To help understand why the Library Laptop Loan Service had performed poorly in the 2016 IS Student Survey, a User Experience analysis was carried at the end of February to measure the service. The findings were combined with data from the LMS (Voyager), Library Support Desk enquiries, and technical information provided by User Platforms.
The UX analysis was designed by Angela Groth-Seary, Jon Peacock, Clare Bristow, and James Thompson. We agreed that a user journey based approach would be most appropriate.
The baseline measuring and UX exercise were carried out over a two week period between 20/02/2017 and 05/03/2017.
To evaluate how the users feel when using the service, a User Journey survey was compiled and users were asked to complete this when using the laptops. The form was inserted between the screen and keyboard of each laptop twice over the two week period, and the surveys were also available next to the loan cabinets. 16 students responded.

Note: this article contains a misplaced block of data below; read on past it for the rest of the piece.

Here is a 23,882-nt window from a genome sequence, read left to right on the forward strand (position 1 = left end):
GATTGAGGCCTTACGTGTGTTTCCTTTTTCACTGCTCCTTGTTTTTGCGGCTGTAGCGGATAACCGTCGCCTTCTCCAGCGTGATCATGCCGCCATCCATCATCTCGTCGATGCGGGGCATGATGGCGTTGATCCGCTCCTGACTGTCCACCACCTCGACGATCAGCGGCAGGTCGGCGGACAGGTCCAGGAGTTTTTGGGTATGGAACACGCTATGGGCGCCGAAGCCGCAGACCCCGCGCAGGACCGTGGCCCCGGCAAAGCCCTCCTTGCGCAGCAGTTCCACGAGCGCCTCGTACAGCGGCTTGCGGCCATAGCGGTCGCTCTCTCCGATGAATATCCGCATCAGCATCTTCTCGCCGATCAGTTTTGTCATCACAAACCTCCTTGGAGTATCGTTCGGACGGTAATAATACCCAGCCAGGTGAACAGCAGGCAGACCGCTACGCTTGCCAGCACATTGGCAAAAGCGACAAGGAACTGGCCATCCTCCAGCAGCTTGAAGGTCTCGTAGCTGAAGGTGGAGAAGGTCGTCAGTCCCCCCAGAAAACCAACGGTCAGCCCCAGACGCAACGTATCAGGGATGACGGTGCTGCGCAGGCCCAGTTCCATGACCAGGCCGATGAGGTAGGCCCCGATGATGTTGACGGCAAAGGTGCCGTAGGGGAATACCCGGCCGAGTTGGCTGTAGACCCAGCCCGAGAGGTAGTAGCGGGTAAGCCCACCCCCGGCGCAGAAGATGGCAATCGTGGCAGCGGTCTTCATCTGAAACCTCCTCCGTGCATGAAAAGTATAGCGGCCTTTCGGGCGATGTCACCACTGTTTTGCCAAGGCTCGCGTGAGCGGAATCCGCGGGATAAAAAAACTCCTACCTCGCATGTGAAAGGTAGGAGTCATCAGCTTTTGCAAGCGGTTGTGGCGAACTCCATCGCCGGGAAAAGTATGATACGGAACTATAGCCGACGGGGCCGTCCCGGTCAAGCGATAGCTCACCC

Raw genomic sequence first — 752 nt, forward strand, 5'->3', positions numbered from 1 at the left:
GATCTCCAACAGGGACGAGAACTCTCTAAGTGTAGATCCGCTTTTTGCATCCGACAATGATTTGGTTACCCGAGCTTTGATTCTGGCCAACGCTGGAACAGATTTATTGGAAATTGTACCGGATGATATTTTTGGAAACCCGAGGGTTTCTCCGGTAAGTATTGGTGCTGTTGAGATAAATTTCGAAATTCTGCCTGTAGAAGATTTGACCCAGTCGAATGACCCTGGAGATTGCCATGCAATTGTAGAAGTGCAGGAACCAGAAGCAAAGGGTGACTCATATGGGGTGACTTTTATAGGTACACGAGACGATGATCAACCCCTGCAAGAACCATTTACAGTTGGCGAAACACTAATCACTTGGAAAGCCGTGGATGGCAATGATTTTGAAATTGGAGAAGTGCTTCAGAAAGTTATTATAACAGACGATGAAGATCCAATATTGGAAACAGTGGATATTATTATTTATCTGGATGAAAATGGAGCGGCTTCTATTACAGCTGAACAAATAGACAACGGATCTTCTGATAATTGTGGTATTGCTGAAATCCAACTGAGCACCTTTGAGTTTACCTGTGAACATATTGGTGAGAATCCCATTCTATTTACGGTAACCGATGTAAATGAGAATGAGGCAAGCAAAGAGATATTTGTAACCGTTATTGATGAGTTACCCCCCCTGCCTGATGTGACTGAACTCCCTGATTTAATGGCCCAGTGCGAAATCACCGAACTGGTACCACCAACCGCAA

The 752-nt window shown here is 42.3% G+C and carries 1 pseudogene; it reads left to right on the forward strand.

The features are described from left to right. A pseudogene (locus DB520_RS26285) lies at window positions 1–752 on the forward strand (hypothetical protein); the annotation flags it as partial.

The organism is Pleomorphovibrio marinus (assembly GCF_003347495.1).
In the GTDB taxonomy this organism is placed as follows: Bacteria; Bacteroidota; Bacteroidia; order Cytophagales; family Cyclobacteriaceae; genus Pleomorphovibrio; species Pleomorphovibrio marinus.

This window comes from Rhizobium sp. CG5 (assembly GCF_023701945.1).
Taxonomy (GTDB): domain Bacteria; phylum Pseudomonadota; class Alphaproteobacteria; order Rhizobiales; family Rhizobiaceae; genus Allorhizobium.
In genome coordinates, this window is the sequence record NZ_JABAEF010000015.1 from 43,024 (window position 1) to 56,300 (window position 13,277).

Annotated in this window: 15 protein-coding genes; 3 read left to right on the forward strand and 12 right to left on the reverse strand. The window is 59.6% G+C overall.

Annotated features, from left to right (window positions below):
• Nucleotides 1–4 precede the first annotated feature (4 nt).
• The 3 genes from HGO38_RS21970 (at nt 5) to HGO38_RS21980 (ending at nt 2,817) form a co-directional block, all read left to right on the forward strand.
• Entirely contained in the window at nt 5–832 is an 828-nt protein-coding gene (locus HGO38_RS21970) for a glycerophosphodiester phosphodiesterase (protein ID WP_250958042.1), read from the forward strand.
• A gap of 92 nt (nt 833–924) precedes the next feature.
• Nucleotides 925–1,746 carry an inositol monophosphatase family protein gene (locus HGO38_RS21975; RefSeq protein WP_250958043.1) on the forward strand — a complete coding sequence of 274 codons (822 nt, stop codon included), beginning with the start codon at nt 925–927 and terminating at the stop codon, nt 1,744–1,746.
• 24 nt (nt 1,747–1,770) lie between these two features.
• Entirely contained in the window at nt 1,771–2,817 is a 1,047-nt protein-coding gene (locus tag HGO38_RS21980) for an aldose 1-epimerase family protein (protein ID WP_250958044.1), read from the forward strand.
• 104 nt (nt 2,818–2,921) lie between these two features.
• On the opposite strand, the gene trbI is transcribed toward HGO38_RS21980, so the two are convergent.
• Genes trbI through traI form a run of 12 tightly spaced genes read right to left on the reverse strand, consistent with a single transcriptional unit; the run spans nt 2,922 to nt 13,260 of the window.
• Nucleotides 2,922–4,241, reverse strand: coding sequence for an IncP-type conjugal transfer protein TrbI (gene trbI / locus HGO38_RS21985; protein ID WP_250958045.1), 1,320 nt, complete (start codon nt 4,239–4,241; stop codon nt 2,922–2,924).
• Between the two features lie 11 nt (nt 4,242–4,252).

The form asked students to tick how they feel (happy, neutral, unhappy) during five occasions when using the service; borrowing the laptop, logging onto the laptop, using the laptop, logging off the laptop, returning the laptop. The user comments are detailed in the next section, and the table below indicates how many ticks were entered in each section, with the most ticked section in each row highlighted.
The following table details the responses that users provided.
|Event||Happy comments||Neutral comments||Unhappy comments|
|Borrow the laptop||
|Use the laptop||
|Return the laptop||
The number of responses in each category were counted:
|How do you feel when…?||Happy ticks||Neutral ticks||Unhappy ticks||total|
|You borrow the laptop||9||3||2||14|
|You log on||3||6||4||13|
|You use the laptop||10||0||18||28|
|You log off||5||6||1||12|
|You return the laptop||11||1||0||12|
This table indicates that more comments are made about the experience when users are actually using the laptops, not when the borrow, logon, or return them. 18 of 28 comments about the laptop usage were negative.